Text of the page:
Thomas Maitland was one of the circle of young whigs connected to Charlotte
Chapel, including Henry Cockburn, Roger Aytoun, Leonard
Horner, James Grahame and John MacKenzie. They were committed to
greater political, social and economic equality of opportunity at all levels of
society, ideas which derived from the Scottish Enlightenment but which were out
of favour in this wartime period. Many of the group rose to prominence with their
party's fortunes later in the century.
- Drundrennan, Kirkcudbright
- Adam Maitland of Drundrennan (d.1843)
- Stewart McWhan, daughter of Joseph McWhan and heir of her
uncle, Dr Thomas Cairns of Dundrennan
- 3 Charlotte Square
- Political views
- Religious views
- His younger brother Edward Francis Maitland
(b.1808) was also an advocate, and one of the originators of the North
British Review, the Free Church periodical, which he edited in the 1840s.
Thomas and his wife Isabella MacDowall were
very close to Edward: he died in his house, and she said he had 'shown more than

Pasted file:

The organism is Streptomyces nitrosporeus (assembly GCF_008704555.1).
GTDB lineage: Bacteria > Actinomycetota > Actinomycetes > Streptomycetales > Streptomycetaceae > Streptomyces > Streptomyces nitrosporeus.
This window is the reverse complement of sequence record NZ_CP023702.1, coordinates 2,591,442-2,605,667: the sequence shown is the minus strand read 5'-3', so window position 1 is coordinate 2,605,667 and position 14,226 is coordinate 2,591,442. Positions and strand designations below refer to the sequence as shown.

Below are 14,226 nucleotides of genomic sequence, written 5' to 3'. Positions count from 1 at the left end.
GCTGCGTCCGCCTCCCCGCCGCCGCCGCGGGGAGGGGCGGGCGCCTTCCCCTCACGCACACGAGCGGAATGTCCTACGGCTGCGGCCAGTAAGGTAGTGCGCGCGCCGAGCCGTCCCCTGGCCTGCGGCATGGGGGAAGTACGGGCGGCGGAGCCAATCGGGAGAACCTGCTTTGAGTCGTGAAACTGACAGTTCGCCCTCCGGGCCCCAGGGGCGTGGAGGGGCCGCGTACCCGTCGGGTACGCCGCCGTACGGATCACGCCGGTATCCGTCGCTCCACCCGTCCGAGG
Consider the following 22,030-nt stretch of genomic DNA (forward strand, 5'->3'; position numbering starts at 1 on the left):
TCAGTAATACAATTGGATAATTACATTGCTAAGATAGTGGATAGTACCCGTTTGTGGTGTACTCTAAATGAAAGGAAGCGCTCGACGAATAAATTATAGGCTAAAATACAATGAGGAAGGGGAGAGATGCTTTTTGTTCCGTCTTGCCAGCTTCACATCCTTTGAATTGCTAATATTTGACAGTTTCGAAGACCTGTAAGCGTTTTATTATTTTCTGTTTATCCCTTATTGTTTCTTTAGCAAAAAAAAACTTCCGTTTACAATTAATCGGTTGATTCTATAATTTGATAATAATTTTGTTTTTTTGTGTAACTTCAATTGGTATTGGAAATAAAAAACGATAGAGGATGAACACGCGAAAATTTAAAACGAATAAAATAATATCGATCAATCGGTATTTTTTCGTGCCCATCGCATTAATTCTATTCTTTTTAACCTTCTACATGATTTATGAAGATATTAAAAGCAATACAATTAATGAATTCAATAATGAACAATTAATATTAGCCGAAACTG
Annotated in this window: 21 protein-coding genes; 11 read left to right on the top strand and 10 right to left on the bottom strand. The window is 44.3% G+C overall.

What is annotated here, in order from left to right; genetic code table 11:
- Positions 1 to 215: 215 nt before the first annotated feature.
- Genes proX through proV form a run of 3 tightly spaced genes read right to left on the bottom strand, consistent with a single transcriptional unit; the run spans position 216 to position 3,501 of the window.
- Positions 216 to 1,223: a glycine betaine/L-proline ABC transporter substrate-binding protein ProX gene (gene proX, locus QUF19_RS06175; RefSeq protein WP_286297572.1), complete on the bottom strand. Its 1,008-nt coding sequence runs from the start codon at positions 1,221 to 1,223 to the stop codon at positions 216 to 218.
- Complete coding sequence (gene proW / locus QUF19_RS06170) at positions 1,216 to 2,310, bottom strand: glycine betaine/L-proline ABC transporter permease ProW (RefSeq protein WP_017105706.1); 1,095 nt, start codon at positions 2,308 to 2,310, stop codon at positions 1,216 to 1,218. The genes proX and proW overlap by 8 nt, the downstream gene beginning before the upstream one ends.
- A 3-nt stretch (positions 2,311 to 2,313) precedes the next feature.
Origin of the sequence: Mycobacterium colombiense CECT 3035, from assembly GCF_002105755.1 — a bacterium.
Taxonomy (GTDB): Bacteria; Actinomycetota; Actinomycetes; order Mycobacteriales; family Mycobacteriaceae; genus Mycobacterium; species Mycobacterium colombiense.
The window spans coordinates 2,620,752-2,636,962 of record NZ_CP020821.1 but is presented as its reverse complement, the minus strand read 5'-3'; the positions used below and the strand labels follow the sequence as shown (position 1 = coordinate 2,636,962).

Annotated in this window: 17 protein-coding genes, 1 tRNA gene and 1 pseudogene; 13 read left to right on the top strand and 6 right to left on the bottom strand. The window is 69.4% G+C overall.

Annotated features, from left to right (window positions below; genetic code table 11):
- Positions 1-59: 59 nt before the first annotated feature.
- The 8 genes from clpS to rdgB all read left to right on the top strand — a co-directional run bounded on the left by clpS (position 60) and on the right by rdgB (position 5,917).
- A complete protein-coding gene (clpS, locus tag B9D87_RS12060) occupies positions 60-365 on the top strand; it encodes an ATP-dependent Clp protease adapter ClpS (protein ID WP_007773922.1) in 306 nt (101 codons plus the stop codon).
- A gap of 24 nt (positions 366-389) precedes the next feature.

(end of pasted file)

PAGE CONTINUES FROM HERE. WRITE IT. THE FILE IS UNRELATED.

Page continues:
the usual kindness of a brother'.
- Became an Advocate in 1813. Solicitor-General 1840-1,
1846-50, Liberal MP for Stewartry of Kirkcudbright 1845-50, Judge of Court of
Session 1850 (Lord Drundrennan).
- Cockburn described his magnificent library, 'a monument
honourable to his taste and judgement'.
- Chapel connection
- 1815 (wedding)
- Married on
- 3 July 1815
- Isabella MacDowall
- George Graham (1817, died at 14 days), Adam (1827-1854,
Captain in the 79th Highlanders), James William (d.1860 at Staten Island, New
York), Margaret (1818-1821), Eliza (1822-1846), Helen (m. Robert Sandilands),
Stuart Cairns (merchant in New York), George Ferguson, Graham (a girl, m.1837
Alfred Tritton Fawkes). (3,4)
- Registers of Charlotte Chapel (NAS CH12/3)
- Edinburgh Post Office Directory 1818
- G.C. Boase, 'Thomas Maitland' in The Oxford Dictionary of National Biography (Oxford University Press, 2004)
- Monumental Inscriptions at Dundrennan Abbey, Inscription 109, in Kirkyards.co.uk, accessed 9 August 2011
- Thomas Maitland's Will, National Archives of Scotland
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